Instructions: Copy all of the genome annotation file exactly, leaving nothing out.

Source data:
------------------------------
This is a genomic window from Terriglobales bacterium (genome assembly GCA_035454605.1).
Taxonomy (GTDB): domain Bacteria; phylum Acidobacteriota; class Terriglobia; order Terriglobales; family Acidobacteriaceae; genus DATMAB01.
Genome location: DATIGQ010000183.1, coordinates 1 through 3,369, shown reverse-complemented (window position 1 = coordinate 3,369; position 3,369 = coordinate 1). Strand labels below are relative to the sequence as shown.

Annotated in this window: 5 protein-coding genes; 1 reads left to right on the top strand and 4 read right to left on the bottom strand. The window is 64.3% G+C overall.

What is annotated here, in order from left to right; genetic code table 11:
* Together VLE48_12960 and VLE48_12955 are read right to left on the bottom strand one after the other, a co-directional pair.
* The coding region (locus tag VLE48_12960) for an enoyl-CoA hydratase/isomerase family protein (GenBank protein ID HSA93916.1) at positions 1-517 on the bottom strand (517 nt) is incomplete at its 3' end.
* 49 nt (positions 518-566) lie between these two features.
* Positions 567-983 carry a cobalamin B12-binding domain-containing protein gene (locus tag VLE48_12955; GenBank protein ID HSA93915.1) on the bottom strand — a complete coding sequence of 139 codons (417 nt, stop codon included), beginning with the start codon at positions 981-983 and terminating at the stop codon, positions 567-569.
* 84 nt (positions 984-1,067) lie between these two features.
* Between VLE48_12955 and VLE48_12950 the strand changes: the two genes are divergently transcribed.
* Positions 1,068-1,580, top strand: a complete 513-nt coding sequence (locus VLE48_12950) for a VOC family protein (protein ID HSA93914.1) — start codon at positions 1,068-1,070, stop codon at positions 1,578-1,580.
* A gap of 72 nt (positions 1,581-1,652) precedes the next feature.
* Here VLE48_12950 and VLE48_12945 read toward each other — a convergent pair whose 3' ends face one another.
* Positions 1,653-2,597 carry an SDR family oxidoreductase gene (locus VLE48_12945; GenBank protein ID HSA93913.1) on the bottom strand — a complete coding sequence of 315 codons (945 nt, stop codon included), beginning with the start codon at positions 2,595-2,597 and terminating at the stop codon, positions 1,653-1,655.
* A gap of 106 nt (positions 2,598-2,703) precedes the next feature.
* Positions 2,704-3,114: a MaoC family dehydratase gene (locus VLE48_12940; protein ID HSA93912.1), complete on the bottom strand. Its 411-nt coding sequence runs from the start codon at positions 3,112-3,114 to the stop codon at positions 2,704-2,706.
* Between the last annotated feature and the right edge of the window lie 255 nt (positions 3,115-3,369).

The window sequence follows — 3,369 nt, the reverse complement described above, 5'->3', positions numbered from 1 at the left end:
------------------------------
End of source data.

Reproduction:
This is a genomic window from Terriglobales bacterium (genome assembly GCA_035454605.1).
Taxonomy (GTDB): domain Bacteria; phylum Acidobacteriota; class Terriglobia; order Terriglobales; family Acidobacteriaceae; genus DATMAB01.
Genome location: DATIGQ010000183.1, coordinates 1 through 3,369, shown reverse-complemented (window position 1 = coordinate 3,369; position 3,369 = coordinate 1). Strand labels below are relative to the sequence as shown.

Annotated in this window: 5 protein-coding genes; 1 reads left to right on the top strand and 4 read right to left on the bottom strand. The window is 64.3% G+C overall.

What is annotated here, in order from left to right; genetic code table 11:
* Together VLE48_12960 and VLE48_12955 are read right to left on the bottom strand one after the other, a co-directional pair.
* The coding region (locus tag VLE48_12960) for an enoyl-CoA hydratase/isomerase family protein (GenBank protein ID HSA93916.1) at positions 1-517 on the bottom strand (517 nt) is incomplete at its 3' end.
* 49 nt (positions 518-566) lie between these two features.
* Positions 567-983 carry a cobalamin B12-binding domain-containing protein gene (locus tag VLE48_12955; GenBank protein ID HSA93915.1) on the bottom strand — a complete coding sequence of 139 codons (417 nt, stop codon included), beginning with the start codon at positions 981-983 and terminating at the stop codon, positions 567-569.
* 84 nt (positions 984-1,067) lie between these two features.
* Between VLE48_12955 and VLE48_12950 the strand changes: the two genes are divergently transcribed.
* Positions 1,068-1,580, top strand: a complete 513-nt coding sequence (locus VLE48_12950) for a VOC family protein (protein ID HSA93914.1) — start codon at positions 1,068-1,070, stop codon at positions 1,578-1,580.
* A gap of 72 nt (positions 1,581-1,652) precedes the next feature.
* Here VLE48_12950 and VLE48_12945 read toward each other — a convergent pair whose 3' ends face one another.
* Positions 1,653-2,597 carry an SDR family oxidoreductase gene (locus VLE48_12945; GenBank protein ID HSA93913.1) on the bottom strand — a complete coding sequence of 315 codons (945 nt, stop codon included), beginning with the start codon at positions 2,595-2,597 and terminating at the stop codon, positions 1,653-1,655.
* A gap of 106 nt (positions 2,598-2,703) precedes the next feature.
* Positions 2,704-3,114: a MaoC family dehydratase gene (locus VLE48_12940; protein ID HSA93912.1), complete on the bottom strand. Its 411-nt coding sequence runs from the start codon at positions 3,112-3,114 to the stop codon at positions 2,704-2,706.
* Between the last annotated feature and the right edge of the window lie 255 nt (positions 3,115-3,369).

The window sequence follows — 3,369 nt, the reverse complement described above, 5'->3', positions numbered from 1 at the left end: